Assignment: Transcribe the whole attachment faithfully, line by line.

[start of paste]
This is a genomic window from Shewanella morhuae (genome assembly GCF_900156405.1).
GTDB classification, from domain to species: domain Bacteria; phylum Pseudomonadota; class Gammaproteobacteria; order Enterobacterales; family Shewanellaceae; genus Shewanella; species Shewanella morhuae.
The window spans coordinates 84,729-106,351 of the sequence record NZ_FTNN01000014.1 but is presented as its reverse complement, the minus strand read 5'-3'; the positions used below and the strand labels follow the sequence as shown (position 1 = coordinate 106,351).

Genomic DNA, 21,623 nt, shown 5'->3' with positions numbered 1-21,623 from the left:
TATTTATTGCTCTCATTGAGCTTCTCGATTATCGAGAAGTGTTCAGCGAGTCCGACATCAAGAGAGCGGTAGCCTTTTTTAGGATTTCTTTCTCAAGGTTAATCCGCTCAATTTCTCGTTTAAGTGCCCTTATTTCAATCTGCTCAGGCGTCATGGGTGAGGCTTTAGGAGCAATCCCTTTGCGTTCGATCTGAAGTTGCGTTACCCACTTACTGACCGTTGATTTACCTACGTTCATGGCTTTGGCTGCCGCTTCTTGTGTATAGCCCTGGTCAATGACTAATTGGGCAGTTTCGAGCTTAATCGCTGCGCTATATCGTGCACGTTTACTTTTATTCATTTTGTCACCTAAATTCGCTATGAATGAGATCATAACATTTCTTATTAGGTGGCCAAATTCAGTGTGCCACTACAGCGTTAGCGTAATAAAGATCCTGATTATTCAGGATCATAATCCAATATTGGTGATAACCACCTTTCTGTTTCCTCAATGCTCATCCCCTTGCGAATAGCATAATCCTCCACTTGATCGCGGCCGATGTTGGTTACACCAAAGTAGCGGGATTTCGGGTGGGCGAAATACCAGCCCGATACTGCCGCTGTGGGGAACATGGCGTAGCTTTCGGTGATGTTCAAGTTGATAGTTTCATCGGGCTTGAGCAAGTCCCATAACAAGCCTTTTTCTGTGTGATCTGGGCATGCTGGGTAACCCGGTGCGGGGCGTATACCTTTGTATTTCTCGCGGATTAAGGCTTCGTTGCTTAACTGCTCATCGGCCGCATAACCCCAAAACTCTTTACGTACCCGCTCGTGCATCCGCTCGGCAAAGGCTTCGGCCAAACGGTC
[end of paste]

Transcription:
This is a genomic window from Shewanella morhuae (genome assembly GCF_900156405.1).
GTDB classification, from domain to species: domain Bacteria; phylum Pseudomonadota; class Gammaproteobacteria; order Enterobacterales; family Shewanellaceae; genus Shewanella; species Shewanella morhuae.
The window spans coordinates 84,729-106,351 of the sequence record NZ_FTNN01000014.1 but is presented as its reverse complement, the minus strand read 5'-3'; the positions used below and the strand labels follow the sequence as shown (position 1 = coordinate 106,351).

Genomic DNA, 21,623 nt, shown 5'->3' with positions numbered 1-21,623 from the left:
TATTTATTGCTCTCATTGAGCTTCTCGATTATCGAGAAGTGTTCAGCGAGTCCGACATCAAGAGAGCGGTAGCCTTTTTTAGGATTTCTTTCTCAAGGTTAATCCGCTCAATTTCTCGTTTAAGTGCCCTTATTTCAATCTGCTCAGGCGTCATGGGTGAGGCTTTAGGAGCAATCCCTTTGCGTTCGATCTGAAGTTGCGTTACCCACTTACTGACCGTTGATTTACCTACGTTCATGGCTTTGGCTGCCGCTTCTTGTGTATAGCCCTGGTCAATGACTAATTGGGCAGTTTCGAGCTTAATCGCTGCGCTATATCGTGCACGTTTACTTTTATTCATTTTGTCACCTAAATTCGCTATGAATGAGATCATAACATTTCTTATTAGGTGGCCAAATTCAGTGTGCCACTACAGCGTTAGCGTAATAAAGATCCTGATTATTCAGGATCATAATCCAATATTGGTGATAACCACCTTTCTGTTTCCTCAATGCTCATCCCCTTGCGAATAGCATAATCCTCCACTTGATCGCGGCCGATGTTGGTTACACCAAAGTAGCGGGATTTCGGGTGGGCGAAATACCAGCCCGATACTGCCGCTGTGGGGAACATGGCGTAGCTTTCGGTGATGTTCAAGTTGATAGTTTCATCGGGCTTGAGCAAGTCCCATAACAAGCCTTTTTCTGTGTGATCTGGGCATGCTGGGTAACCCGGTGCGGGGCGTATACCTTTGTATTTCTCGCGGATTAAGGCTTCGTTGCTTAACTGCTCATCGGCCGCATAACCCCAAAACTCTTTACGTACCCGCTCGTGCATCCGCTCGGCAAAGGCTTCGGCCAAACGGTC